Thanks for reading and visiting during the year. May the next year be healthy, happy and full of better things for everyone!
Come back later for more reviews, books and whatever else I can think up!
The Bartered Brides, Mercedes Lackey - (Book 13 in a magical alternate history series.) The writer stuck with me for years after I read one of her books, (I don't remember which, but the cover to the first book in the series, The Serpent's Shadow seems familiar), but it wasn't until now that I read one again. I picked up this book and realized why I enjoyed her writing, and wonder why I waited so long?!
The book is so smooth, interesting characters, unique paranormal elements. The combination of classic characters like Sherlock Holmes and the Watsons with magic skills and paranormal spirits was totally believable and added some unique elements to the book. There are some strange but intriguing moments in this book. I love the birds, too!
I was looking for another series to read and can't wait to make my way through the other books. The latest, Jolene, (book 15) is next, so I hope it's as good and then I can go back to the earlier books.
(Somehow I skipped over book 14, The Case of the Spellbound Child, which sounds interesting. The opening line makes you wonder: Alf grinned as he pushed open the whorehouse door into the damp London night. This one also involves Holmes and the Watsons, and children missing in the Dartmoor bog.)
About The Bartered Brides:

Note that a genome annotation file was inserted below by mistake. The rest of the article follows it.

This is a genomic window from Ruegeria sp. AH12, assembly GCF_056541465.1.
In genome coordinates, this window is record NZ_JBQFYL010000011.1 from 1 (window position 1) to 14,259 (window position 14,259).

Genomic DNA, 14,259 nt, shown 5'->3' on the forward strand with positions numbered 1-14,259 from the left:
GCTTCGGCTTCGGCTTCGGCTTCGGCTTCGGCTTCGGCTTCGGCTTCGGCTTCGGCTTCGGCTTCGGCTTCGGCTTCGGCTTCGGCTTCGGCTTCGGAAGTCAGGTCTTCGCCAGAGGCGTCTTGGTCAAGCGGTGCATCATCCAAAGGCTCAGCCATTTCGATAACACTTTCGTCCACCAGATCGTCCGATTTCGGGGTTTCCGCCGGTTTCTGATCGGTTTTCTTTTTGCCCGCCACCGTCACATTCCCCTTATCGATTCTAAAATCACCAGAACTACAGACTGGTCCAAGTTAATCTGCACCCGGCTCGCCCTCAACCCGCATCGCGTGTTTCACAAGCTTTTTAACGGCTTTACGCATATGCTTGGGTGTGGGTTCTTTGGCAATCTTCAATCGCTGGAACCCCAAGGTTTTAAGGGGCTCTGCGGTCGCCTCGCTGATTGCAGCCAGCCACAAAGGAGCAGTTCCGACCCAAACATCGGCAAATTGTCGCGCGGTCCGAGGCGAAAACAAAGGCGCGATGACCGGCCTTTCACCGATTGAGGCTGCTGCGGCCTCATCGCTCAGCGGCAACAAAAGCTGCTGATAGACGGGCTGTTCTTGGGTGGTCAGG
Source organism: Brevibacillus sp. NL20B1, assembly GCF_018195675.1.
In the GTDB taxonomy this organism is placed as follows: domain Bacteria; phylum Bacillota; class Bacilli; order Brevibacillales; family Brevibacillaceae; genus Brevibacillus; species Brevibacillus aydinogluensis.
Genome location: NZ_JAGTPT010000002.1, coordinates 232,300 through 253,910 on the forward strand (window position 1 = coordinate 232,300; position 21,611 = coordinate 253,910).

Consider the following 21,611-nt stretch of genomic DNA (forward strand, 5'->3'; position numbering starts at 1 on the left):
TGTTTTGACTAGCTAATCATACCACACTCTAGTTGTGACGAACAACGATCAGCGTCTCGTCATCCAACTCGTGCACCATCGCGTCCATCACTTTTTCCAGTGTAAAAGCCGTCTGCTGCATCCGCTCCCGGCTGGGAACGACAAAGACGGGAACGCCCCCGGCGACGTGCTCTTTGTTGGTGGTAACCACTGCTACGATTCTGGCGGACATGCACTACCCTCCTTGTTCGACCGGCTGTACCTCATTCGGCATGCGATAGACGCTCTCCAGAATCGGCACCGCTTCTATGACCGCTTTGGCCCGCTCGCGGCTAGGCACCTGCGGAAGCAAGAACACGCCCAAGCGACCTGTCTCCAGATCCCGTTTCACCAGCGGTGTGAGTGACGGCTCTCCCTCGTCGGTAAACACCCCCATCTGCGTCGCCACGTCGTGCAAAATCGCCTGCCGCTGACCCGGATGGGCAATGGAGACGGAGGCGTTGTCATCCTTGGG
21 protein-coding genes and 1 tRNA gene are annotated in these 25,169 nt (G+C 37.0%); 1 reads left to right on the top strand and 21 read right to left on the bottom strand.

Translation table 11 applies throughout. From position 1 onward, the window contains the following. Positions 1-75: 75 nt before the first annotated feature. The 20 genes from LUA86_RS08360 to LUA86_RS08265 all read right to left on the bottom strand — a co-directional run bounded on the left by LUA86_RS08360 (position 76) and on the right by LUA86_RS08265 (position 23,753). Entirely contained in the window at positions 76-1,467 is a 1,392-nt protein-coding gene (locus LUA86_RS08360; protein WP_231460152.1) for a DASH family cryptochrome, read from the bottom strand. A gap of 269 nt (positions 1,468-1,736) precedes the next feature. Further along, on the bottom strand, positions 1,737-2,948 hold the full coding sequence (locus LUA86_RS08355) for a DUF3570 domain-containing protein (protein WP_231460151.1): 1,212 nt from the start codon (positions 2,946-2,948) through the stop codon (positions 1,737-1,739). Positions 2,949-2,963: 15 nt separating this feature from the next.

Even as they mourn the loss of their colleague, Sherlock Holmes, psychic Nan Killian, medium Sarah Lyon-White, and Elemental Masters John and Mary Watson must be vigilant, for members of Moriarty’s network are still at large. And their troubles are far from over: in a matter of weeks, two headless bodies of young brides wash up in major waterways. A couple who fears for their own recently-wedded daughter hires the group to investigate, but with each new body, the mystery only deepens.
The more bodies emerge, the more the gang suspects that there is dangerous magic at work, and that Moriarty’s associates are somehow involved. But as they race against the clock to uncover the killer, it will take all their talents, Magic, and Psychic Powers—and perhaps some help from a dearly departed friend—to bring the murderer to justice.
Been seeing some neat books lately so figured I'd put together a Black Friday and Thanksgiving Reading List. It's always fun to discover new books and authors I wouldn't know about, too, except for others' recommendations. Enjoy some great deals!! Have a great holiday and be safe!
Peace, Love and Crime: Crime Fiction Inspired by Songs of the '60s - This is a fun concept if you like '60s music! Twenty-three stories by assorted authors,including "It Ain't Me Babe" by Terrie Farley Moran and "Suspicious Minds" by John M. Floyd. Peace, love, and harmony were the goals. Meditation, mysticism, and psychedelic drugs were the way to enlightenment. Peace, love, and crime were often the result, sometimes humorous, sometimes deadly.
* Black Friday - 99 cent specials: *
Black Friday & Thanksgiving specials! Nov. 24-31.
* All genres, Black Friday Book Blast!
Black Friday - Cyber Monday sale to 12/1.
Fantasy & Sci Fi
The Haunting of Dr. Bowen, A Mystery in Lizzie's Borden's Fall River, C. A. Verstraete (On sale, 99 cts.!) - A ghostly mystery/love story companion novella to Lizzie Borden, Zombie Hunter from the viewpoint of Lizzie's doctor and neighbor, Dr. Seabury Bowen. Bowen was the first official on the horrific axe murder scene in 1892 of Borden's father and stepmother. 143 pgs.
Murder Machinery & Snowflakes, A Trio of Festive Terror, Mark Cassell - Three holiday-themed short stories that put the red in your Christmas stocking. (Great title!)
Sci-Fi and Horror Specials through Dec. 25